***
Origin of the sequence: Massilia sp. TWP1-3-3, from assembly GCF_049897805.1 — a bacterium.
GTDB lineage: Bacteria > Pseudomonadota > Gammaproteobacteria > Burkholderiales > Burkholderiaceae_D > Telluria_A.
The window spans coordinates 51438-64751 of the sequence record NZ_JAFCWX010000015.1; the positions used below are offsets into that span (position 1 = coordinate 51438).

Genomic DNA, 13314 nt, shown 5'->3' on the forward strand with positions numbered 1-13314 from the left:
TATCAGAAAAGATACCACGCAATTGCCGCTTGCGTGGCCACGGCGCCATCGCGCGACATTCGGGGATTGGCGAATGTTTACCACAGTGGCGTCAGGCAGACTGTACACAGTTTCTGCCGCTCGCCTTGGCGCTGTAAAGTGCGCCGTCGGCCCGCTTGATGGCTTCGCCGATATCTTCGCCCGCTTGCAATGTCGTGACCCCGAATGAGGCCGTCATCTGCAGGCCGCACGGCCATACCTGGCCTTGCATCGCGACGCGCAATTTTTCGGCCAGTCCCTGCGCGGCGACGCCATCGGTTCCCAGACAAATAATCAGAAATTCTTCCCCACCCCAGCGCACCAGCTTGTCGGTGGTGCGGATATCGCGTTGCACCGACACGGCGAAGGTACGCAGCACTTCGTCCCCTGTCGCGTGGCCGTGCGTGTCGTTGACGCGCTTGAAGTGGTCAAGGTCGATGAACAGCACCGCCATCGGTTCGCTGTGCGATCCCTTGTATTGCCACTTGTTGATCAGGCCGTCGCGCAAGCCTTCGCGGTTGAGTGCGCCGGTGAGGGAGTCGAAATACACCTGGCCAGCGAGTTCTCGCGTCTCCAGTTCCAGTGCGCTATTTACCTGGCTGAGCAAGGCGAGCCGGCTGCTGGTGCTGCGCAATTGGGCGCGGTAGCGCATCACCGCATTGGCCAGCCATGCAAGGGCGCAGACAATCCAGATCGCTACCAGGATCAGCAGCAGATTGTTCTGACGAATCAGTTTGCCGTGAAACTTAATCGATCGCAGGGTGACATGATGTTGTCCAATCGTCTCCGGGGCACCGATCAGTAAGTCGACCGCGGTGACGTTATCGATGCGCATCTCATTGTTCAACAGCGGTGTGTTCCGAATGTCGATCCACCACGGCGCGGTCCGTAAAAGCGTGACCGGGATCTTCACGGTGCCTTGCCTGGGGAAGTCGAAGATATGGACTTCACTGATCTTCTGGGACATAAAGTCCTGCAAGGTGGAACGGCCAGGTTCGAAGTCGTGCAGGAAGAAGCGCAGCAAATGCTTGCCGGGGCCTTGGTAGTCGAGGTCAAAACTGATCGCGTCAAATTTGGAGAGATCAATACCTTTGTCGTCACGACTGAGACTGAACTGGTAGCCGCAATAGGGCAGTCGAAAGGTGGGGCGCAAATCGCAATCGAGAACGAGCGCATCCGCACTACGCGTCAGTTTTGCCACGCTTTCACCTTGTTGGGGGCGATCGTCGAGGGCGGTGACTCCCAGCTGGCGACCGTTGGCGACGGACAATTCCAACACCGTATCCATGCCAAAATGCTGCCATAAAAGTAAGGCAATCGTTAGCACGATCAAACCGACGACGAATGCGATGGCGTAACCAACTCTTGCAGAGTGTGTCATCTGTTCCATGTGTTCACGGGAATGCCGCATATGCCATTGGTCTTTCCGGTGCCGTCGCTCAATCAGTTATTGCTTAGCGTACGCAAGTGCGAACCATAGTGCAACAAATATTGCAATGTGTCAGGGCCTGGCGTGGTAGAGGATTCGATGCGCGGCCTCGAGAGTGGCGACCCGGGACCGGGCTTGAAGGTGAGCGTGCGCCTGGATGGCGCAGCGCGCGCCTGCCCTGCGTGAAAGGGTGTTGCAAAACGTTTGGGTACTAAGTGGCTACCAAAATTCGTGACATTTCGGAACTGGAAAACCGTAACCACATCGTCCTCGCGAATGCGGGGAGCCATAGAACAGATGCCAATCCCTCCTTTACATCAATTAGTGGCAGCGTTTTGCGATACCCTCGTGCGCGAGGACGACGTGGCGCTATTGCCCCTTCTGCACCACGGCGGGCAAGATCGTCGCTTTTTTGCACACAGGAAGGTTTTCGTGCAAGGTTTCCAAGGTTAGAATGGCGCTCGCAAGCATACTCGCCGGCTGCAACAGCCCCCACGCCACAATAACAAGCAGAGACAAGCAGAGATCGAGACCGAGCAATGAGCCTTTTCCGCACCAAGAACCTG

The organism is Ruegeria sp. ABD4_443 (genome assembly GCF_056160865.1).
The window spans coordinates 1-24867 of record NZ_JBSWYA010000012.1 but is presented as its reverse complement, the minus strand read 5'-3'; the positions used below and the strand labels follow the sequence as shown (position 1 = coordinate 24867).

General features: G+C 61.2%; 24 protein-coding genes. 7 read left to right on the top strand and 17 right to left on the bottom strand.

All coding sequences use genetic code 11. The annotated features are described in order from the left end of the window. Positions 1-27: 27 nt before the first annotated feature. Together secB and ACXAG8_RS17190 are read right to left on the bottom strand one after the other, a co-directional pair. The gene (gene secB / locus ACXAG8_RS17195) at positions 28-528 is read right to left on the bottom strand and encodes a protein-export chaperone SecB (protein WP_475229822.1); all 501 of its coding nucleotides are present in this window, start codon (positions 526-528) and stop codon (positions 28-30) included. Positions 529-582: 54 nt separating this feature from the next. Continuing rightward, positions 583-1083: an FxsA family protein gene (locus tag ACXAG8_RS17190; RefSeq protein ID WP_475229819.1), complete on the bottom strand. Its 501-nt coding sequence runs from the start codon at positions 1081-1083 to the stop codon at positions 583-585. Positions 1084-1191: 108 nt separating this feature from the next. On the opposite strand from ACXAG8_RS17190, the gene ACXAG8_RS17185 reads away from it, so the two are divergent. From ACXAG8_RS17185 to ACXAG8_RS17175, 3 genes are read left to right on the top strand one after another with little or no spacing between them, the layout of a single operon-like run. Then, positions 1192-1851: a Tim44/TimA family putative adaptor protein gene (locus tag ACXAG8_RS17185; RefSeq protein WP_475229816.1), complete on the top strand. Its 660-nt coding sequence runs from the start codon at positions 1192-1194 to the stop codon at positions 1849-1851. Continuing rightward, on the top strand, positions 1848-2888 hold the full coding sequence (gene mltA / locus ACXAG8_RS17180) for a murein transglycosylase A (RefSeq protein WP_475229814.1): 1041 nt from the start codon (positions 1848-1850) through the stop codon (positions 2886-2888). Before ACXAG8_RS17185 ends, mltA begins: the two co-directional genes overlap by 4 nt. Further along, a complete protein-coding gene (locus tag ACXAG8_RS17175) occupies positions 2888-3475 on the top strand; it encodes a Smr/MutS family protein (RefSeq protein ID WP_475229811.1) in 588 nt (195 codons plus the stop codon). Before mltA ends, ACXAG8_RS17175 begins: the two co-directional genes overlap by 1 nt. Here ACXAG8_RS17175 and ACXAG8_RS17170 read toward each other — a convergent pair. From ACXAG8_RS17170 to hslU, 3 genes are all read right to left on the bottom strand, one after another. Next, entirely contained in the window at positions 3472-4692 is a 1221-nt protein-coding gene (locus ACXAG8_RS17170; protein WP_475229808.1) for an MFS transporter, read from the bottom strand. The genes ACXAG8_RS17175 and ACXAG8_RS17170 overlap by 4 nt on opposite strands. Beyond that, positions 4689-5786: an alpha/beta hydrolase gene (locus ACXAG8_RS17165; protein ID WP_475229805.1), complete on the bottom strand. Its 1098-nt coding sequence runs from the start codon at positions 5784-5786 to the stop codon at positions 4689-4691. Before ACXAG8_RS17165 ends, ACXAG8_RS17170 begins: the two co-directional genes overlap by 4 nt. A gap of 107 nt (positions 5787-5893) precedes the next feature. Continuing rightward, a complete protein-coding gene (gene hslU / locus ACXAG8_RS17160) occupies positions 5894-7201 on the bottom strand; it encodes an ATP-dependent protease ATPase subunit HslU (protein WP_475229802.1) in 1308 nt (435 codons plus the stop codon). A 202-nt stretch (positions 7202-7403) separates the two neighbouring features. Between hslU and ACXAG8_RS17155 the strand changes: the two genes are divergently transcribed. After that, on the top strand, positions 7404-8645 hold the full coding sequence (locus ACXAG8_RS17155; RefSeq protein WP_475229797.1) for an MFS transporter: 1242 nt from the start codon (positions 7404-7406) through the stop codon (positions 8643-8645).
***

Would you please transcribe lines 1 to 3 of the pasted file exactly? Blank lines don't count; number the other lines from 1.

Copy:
Origin of the sequence: Massilia sp. TWP1-3-3, from assembly GCF_049897805.1 — a bacterium.
GTDB lineage: Bacteria > Pseudomonadota > Gammaproteobacteria > Burkholderiales > Burkholderiaceae_D > Telluria_A.
The window spans coordinates 51438-64751 of the sequence record NZ_JAFCWX010000015.1; the positions used below are offsets into that span (position 1 = coordinate 51438).